In 1798, a settlement named Franklinton sprouted up on the west bank of the Scioto River, just below the Olentangy River. The Ohio legislature accepted a proposal in 1812 for the high bank east of the Scioto River, across the river from Franklinton, to be the site of the capital city. The location was given the name Columbus, even though it had no inhabitants at the time. Columbus grew quickly and became the county seat. The arrival of the National Road, the Ohio Canal, and the railroads contributed greatly to Columbus's growth. This capital city developed first as a transportation hub, then as a manufacturing center, and finally as the commerce, education, and government center that it is today. Columbus: 1860-1910 explores the rich history of this amazing city through vintage images of its citizens, businesses, organizations, and historic events.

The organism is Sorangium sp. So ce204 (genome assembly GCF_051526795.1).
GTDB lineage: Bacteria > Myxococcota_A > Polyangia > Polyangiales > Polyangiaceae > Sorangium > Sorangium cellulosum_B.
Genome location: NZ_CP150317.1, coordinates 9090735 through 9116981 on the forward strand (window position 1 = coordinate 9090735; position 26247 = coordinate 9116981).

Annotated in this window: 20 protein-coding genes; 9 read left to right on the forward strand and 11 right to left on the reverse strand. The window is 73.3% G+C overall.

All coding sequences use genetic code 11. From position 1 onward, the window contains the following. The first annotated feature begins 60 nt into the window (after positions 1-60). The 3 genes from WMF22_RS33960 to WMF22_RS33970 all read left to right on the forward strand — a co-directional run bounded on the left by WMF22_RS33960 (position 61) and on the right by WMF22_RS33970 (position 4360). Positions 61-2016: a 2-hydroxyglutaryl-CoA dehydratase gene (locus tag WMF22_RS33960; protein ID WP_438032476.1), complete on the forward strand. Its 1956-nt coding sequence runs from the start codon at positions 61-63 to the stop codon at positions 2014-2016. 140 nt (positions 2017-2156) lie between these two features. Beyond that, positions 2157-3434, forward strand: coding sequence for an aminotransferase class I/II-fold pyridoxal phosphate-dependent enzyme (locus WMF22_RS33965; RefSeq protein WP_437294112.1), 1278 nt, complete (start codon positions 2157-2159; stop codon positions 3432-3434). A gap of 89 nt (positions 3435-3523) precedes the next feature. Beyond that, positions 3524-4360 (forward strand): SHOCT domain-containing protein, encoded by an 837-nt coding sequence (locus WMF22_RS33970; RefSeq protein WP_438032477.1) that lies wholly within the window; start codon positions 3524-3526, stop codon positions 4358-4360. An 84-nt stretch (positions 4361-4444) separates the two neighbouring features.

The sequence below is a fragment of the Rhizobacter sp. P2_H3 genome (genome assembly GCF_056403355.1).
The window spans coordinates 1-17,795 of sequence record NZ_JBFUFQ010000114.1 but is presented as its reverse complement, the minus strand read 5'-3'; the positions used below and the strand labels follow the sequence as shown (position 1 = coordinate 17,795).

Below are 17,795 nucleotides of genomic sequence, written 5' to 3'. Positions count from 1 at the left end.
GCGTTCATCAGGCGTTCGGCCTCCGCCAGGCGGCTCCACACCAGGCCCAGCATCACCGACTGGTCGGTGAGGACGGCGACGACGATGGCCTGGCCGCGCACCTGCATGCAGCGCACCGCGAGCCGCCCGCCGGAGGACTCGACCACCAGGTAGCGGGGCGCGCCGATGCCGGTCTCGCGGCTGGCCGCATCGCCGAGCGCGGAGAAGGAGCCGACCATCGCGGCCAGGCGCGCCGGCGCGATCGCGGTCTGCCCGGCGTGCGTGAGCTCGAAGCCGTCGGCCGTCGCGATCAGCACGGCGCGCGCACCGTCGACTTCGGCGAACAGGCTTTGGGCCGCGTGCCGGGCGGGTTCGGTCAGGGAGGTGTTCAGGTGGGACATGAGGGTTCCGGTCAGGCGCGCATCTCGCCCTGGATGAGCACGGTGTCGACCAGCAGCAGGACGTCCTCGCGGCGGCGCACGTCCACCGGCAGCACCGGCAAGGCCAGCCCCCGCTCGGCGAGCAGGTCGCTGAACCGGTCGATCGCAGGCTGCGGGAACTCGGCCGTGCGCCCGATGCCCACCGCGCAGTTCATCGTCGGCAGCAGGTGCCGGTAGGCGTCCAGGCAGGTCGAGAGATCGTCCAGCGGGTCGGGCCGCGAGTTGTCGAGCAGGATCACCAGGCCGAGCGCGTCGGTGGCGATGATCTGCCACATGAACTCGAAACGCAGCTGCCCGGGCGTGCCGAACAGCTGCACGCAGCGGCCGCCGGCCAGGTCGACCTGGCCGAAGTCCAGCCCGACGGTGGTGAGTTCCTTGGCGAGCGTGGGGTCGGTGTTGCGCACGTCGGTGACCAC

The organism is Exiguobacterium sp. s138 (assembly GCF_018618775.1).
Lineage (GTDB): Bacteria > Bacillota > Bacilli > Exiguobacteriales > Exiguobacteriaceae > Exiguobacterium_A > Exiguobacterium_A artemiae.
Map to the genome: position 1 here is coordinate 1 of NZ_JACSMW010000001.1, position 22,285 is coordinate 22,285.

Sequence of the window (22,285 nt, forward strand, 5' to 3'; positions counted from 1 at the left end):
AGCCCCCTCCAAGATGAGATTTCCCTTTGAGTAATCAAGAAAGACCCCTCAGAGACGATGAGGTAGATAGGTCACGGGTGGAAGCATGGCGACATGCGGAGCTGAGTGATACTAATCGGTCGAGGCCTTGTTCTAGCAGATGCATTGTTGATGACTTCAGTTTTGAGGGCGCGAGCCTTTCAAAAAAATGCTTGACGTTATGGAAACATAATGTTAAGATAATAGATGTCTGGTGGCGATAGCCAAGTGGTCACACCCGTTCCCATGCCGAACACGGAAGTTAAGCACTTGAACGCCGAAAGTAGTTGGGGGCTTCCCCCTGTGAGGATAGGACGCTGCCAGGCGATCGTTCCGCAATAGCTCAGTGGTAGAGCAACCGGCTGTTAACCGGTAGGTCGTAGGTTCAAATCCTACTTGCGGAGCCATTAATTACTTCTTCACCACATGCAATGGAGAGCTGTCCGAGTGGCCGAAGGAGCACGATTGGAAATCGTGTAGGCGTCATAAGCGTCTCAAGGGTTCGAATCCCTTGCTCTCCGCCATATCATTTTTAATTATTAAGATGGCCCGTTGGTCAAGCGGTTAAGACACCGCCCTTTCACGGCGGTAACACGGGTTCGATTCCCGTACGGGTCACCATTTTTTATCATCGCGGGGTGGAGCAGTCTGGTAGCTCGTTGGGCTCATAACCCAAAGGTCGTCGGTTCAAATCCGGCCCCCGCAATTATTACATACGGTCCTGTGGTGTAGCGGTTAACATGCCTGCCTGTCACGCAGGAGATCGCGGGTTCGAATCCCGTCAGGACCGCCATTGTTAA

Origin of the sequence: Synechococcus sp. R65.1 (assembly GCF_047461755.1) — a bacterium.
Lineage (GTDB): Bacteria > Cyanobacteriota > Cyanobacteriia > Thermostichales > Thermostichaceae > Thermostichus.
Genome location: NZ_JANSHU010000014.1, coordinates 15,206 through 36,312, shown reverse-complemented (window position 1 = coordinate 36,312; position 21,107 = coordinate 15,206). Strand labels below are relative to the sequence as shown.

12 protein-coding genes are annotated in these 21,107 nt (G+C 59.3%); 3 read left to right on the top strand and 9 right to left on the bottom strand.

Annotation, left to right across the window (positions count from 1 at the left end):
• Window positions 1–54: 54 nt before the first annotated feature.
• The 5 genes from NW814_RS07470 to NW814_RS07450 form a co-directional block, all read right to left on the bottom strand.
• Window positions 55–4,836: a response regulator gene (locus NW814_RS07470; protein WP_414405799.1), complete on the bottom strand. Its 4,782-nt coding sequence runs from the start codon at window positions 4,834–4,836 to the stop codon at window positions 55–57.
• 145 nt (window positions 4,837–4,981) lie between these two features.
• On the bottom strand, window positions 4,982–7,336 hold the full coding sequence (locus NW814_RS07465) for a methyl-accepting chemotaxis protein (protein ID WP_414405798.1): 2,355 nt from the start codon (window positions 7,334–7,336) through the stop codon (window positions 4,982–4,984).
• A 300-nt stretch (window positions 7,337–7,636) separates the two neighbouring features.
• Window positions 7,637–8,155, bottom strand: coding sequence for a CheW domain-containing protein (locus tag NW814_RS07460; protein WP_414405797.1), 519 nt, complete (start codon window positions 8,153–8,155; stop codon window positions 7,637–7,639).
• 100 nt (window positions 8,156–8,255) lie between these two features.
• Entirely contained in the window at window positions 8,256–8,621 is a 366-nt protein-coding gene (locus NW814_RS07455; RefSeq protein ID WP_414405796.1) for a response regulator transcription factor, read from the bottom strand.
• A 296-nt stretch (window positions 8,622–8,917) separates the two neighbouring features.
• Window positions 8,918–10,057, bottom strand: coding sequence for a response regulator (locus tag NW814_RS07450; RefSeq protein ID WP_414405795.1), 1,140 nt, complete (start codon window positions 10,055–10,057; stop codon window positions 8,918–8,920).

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annexed to Columbus arches automobile race balloon became Briggsdale Buggy Company Building erected building shown building was razed built Camp Chase canal capital central Ohio Chittenden Hotel Church Civil Columbus Buckeyes Columbus Railway Columbus's Confederate congregation constructed corner of Town destroyed by fire downtown Columbus drawing shows Driving Park East Broad Street Eleventh Avenue Engine House entrance facility Fair Japan Franklin County Franklin County Court Franklinton Franklinton area Goodale Street Grand Army Grant Avenue Griggs Dam High School horse horse-drawn hose Hospital Kilbourne and Jacobs Light Company located manufacturing McKinley Monument Minerva Park moved Nationwide Boulevard North High northeast northwest corner Ohio Centennial Celebration Ohio State Fair Olentangy Park Olentangy Rivers opened parade Power and Light railroad relocated replaced Road Scioto River served Shoot-the-Chutes South High Street southeast Steel Third Streets Tod Barracks U.S. Post Office Union Station view shows wagon West Broad